Search Results

You are looking at 1 - 8 of 8 items for :

  • Radiative transfer x
  • The Cold Land Processes Experiment (CLPX) x
  • All content x
Clear All
Richard Essery, Peter Bunting, Aled Rowlands, Nick Rutter, Janet Hardy, Rae Melloh, Tim Link, Danny Marks, and John Pomeroy

remote sensing algorithms, therefore, often include simple representations of radiative transfer in canopies. Variants of Beer’s law or two-stream approximations are generally used (e.g., Sellers et al. 1986 ; Verseghy et al. 1993 ); these treat canopies as horizontally homogeneous turbid media and only predict the average radiation. The radiative environment beneath real canopies, however, is highly heterogeneous because of sun flecks, canopy gaps, and clearings on wide ranges of length scales

Full access
Rafał Wójcik, Konstantinos Andreadis, Marco Tedesco, Eric Wood, Tara Troy, and Dennis Lettenmeier

retrieval of atmospheric moisture in which the SWE problem is incidental. However, even where there is a motivation to update land surface variables, such as SWE, the assimilation of brightness temperatures ( T b ), rather than derived the SWE products, requires knowledge of snow physical properties because they affect the (surface) emissivity. National Centers for Environmental Prediction (NCEP) operational models currently use the Community Radiative Transfer Model (CRTM), which predicts TOA microwave

Full access
Janet Hardy, Robert Davis, Yeohoon Koh, Don Cline, Kelly Elder, Richard Armstrong, Hans-Peter Marshall, Thomas Painter, Gilles Castres Saint-Martin, Roger DeRoo, Kamal Sarabandi, Tobias Graf, Toshio Koike, and Kyle McDonald

the LSOS consisted of a high sampling density within relatively uniform areas of the LSOS to facilitate a comparison of microwave remote sensing data, radiative transfer models, detailed physical models of the snow and the underlying soil, and ground observations. A network of footpaths was established throughout the LSOS to prevent the disruption of the specific measurement sites. 2. Summary of collected data parameters a. Canopy characterization In the fall of 2001, Cold Regions Research and

Full access
Jicheng Liu, Curtis E. Woodcock, Rae A. Melloh, Robert E. Davis, Ceretha McKenzie, and Thomas H. Painter

) results from the Moderate Resolution Imaging Spectroradiometer (MODIS) snow-covered area and grain size (MODSCAG) model for the Cold Land Processes Field Experiment (CLPX) in the St. Louis Creek intensive study area (ISA) of the Fraser Experimental Forest. MODSCAG combines a radiative transfer model for snow spectral endmembers with a multiple endmember spectral mixture analysis approach in which the number of endmembers as well as the endmembers themselves may vary on a pixel by pixel basis. When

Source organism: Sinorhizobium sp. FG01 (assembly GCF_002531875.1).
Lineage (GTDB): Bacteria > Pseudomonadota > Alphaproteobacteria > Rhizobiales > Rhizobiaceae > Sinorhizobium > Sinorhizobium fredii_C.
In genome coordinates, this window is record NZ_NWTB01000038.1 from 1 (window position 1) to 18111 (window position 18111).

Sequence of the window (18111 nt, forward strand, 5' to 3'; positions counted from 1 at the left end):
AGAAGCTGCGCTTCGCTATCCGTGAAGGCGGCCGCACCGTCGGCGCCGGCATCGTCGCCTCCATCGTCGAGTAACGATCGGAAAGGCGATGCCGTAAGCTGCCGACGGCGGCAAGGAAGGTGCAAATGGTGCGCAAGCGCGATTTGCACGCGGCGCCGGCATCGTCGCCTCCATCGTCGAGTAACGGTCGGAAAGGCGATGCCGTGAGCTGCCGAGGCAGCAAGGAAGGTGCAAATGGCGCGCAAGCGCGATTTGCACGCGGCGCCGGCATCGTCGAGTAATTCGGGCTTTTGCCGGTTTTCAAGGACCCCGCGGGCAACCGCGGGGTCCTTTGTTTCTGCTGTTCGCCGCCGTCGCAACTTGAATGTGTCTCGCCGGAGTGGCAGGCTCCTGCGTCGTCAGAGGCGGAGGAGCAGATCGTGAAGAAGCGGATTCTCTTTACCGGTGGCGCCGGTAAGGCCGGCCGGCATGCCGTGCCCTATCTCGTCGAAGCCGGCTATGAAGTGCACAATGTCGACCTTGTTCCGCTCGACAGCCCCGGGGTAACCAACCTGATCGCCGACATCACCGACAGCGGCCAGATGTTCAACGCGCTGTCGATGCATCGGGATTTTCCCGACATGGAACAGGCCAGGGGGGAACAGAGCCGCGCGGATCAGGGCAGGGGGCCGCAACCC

Full access
John Pomeroy, Chad Ellis, Aled Rowlands, Richard Essery, Janet Hardy, Tim Link, Danny Marks, and Jean Emmanuel Sicart

radiative transfer modeling. 2. Variability of shortwave transmission through forest canopies Forested landscapes have a large spatial distribution of ablation energy because this energy varies according to the structural properties of the canopy [e.g., density, Davis et al. (1997) ; leaf area index, Pomeroy and Granger (1997) ]. Transmittance through canopies with relatively small sky view factors can be estimated using the assumption of isotropic scattering by canopy elements; however, it is

Full access
Don Cline, Simon Yueh, Bruce Chapman, Boba Stankov, Al Gasiewski, Dallas Masters, Kelly Elder, Richard Kelly, Thomas H. Painter, Steve Miller, Steve Katzberg, and Larry Mahrt

. The MESMA approach allows the number of endmembers and the endmembers themselves to vary on a pixel-by-pixel basis to accommodate spatial and temporal variability in surface cover. The MEMSCAG model uses spectral reflectance endmembers for snow that are modeled with the discrete ordinate radiative transfer (DISORT) model ( Stamnes et al. 1988 ), with grain radii ranging from 10 to 1100 μ m at 10- μ m intervals. Vegetation, rock, soil, and lake ice spectral endmembers were measured in the field

Full access
D. Marks, A. Winstral, G. Flerchinger, M. Reba, J. Pomeroy, T. Link, and K. Elder

more likely a result of turbulent transfer and conduction between the atmosphere and a radiatively cooling snow surface. Both models and measurements show that turbulent fluxes occur across a snow surface layer of varying thickness, depending on snow density, wind, and atmospheric pressure fluxuations ( Marsh et al. 1997 ; Jordan et al. 1999 ; Essery et al. 2003 ; Massman 2006 ; Massman and Frank 2006 ). Based on the analysis presented here, it would appear that the active layer thickness for

Full access
Nick Rutter, Don Cline, and Long Li

, J. H. G. , and Morris E. M. , 1999 : Incorporation of spectral and directional radiative transfer in a snow model. Hydrol. Processes , 13 , 1761 – 1772 . 10.1002/(SICI)1099-1085(199909)13:12/13<1761::AID-HYP856>3.0.CO;2-Y Groffman, P. M. , Hardy J. P. , Nolan S. , Fitzhugh R. D. , Driscoll C. T. , and Fahey T. J. , 1999 : Snow depth, soil frost and nutrient loss in a northern hardwood forest. Hydrol. Processes , 13 , 2275 – 2286 . 10.1002/(SICI)1099

Full access